Research from the University of Oxford has highlighted the phenomenon of societal extinction and its potential impact on efforts to conserve biodiversity. When species disappear from society’s collective memory, they cease to be important or to receive attention from the public. Species can disappear from our societies, cultures and discourses at the same time as, or even before, they become biologically extinct.
According to a quote attributed to both Banksy and Irvin Yalom, “Species go extinct twice – one time when the last individual stops breathing, and a second time when the collective memory about the species disappears.”
The international and interdisciplinary group of scientists found that whether a species will become societally extinct depends on many factors. These can include its charisma, its symbolic or cultural value, whether and how long ago it went extinct, and how distant and isolated its range is from humans.
For example, not many people have heard of the splendid poison frog (Oophaga speciosa) that was declared extinct from its home range in Panama in 2020. Although there is a remote chance that some specimens may be in captive collections, there are none in zoos or in recognized breeding programs. And because this is not a charismatic or culturally important species, it is unlikely that public funds or interest will be generated to attempt breeding and reintroduction projects. Society does not recognize this species as important.
By contrast, when Spix’s macaw (Cyanopsitta spixii), a parrot endemic to Brazil’s Amazon forest, was declared extinct in the wild in 2019, captive breeding programs were well underway. “Blu”, a Spix’s macaw who achieved worldwide fame as a character in the 2011 animated movie Rio, helped to bring an understanding of this species’ plight to the world. As a result of greater public awareness and empathy, the Brazilian federal government’s Institute for the Conservation of Biodiversity, together with several partner organizations, established an Action Plan to increase the captive population of the Spix’s macaw and begin reintroducing them to the wild.
The fact that children from local communities in the former range of Spix’s macaws incorrectly believed that the species is found in Rio de Janeiro, because of its appearance in the animated movie Rio, is an example of how societal extinction works. As time passes, the knowledge and appreciation of a species is transformed and becomes inaccurate and dislocated from reality.
As more and more species go extinct, they also become isolated from people. This leads to the extinction of experience – the progressive loss of our daily interactions with nature. As time passes such species may fully fade from people’s memories and, as a result, suffer societal extinction as well.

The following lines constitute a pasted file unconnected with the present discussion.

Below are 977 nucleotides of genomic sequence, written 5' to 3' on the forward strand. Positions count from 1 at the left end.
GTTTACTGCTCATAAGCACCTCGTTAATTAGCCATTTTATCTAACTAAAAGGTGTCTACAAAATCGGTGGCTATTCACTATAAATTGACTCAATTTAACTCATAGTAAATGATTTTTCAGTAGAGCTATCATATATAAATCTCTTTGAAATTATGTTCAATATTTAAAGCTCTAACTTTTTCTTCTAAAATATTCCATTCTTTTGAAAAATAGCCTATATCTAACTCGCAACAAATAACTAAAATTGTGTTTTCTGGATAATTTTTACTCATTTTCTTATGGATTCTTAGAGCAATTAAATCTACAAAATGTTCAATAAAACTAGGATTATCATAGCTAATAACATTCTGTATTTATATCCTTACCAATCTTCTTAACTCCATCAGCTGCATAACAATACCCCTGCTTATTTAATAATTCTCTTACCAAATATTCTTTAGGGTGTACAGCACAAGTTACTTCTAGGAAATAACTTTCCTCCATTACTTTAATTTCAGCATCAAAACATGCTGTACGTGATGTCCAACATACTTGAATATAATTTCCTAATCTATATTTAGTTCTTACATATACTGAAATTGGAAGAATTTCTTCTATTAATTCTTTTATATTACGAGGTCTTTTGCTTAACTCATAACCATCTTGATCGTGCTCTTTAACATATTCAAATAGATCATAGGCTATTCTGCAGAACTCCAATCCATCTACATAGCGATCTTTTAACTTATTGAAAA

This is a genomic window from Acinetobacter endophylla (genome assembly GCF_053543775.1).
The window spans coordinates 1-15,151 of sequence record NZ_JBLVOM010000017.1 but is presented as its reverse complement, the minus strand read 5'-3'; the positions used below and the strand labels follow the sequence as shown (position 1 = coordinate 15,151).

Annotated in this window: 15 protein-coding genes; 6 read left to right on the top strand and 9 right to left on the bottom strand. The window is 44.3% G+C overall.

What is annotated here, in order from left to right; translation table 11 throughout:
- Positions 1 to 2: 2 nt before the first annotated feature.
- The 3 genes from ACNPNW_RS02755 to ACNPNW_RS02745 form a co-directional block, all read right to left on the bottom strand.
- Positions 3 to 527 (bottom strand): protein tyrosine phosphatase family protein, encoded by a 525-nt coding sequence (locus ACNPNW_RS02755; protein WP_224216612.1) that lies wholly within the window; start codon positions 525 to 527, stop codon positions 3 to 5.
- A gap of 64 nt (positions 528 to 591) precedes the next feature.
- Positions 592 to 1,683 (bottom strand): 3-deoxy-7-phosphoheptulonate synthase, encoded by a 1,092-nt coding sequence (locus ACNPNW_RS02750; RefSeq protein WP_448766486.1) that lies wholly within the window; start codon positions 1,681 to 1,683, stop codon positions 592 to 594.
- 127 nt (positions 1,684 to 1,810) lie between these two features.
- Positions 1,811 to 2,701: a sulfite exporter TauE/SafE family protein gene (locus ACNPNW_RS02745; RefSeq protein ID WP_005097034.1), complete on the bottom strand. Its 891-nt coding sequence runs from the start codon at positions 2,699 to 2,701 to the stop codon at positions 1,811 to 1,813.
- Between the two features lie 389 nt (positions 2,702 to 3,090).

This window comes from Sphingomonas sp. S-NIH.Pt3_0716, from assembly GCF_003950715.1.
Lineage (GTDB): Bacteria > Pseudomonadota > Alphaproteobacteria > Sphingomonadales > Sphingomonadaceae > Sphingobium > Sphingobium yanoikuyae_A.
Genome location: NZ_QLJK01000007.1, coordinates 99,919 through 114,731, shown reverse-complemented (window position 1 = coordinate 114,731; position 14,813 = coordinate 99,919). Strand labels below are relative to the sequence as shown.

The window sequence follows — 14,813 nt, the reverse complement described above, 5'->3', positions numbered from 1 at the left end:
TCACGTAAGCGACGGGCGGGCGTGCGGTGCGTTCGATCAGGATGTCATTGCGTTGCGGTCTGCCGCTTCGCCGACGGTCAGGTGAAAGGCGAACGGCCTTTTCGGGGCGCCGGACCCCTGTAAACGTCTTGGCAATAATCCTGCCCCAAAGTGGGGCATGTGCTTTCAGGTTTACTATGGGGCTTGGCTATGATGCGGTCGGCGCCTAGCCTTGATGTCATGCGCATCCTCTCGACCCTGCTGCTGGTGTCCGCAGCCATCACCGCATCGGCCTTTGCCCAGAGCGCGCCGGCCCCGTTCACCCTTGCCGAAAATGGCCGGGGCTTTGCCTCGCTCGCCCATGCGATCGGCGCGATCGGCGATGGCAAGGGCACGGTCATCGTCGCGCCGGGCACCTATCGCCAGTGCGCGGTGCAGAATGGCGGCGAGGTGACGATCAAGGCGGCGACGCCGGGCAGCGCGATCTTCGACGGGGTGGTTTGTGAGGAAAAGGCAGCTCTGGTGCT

One example presented by the researchers is the replacement of traditional herbal medicine by modern medicine in Europe. This is believed to have degraded general knowledge of many medicinal plants, causing them to become societally extinct. Another example arises from studies conducted among communities in southwestern China and Indigenous people in Bolivia, where people have shown loss of local knowledge and memory of bird species that have become extinct.
Thus, public attention and interest in the fate of endangered species is a crucial prerequisite for effective conservation programs. Societies tend to conserve species they recognize as important. But these factors can only have an impact if people were aware of the species in the first place.
“It is important to note that the majority of species actually cannot become societally extinct, simply because they never had a societal presence to begin with,” said Dr Ivan Jarić, lead author of the study and researcher at the Biology Centre of the Czech Academy of Sciences.
“This is common in uncharismatic, small, cryptic, or inaccessible species, especially among invertebrates, plants, fungi and microorganisms – many of which are not yet formally described by scientists or known by humankind. Their declines and extinctions remain silent and unseen by the people and societies.”
“Societal extinctions can affect conservation efforts aimed at protecting biodiversity because they can diminish our expectations of the environment and our perceptions of its natural state, such as what is the standard or relatively healthy,” said study co-author Dr. Josh Firth.
“Societal extinction can reduce our will to pursue ambitious conservation goals. For example, it could reduce public support for rewilding efforts, especially if such species are no longer present in our memory as natural parts of the ecosystem,” added Dr Jarić.
Further research will now assess how societal extinctions can produce false perceptions of the severity of threats to biodiversity and true extinction rates, and diminish public support for conservation and restoration efforts, such as reintroductions of Eurasian beaver to the UK.
The results of the study are published today in the journal Trends in Ecology & Evolution.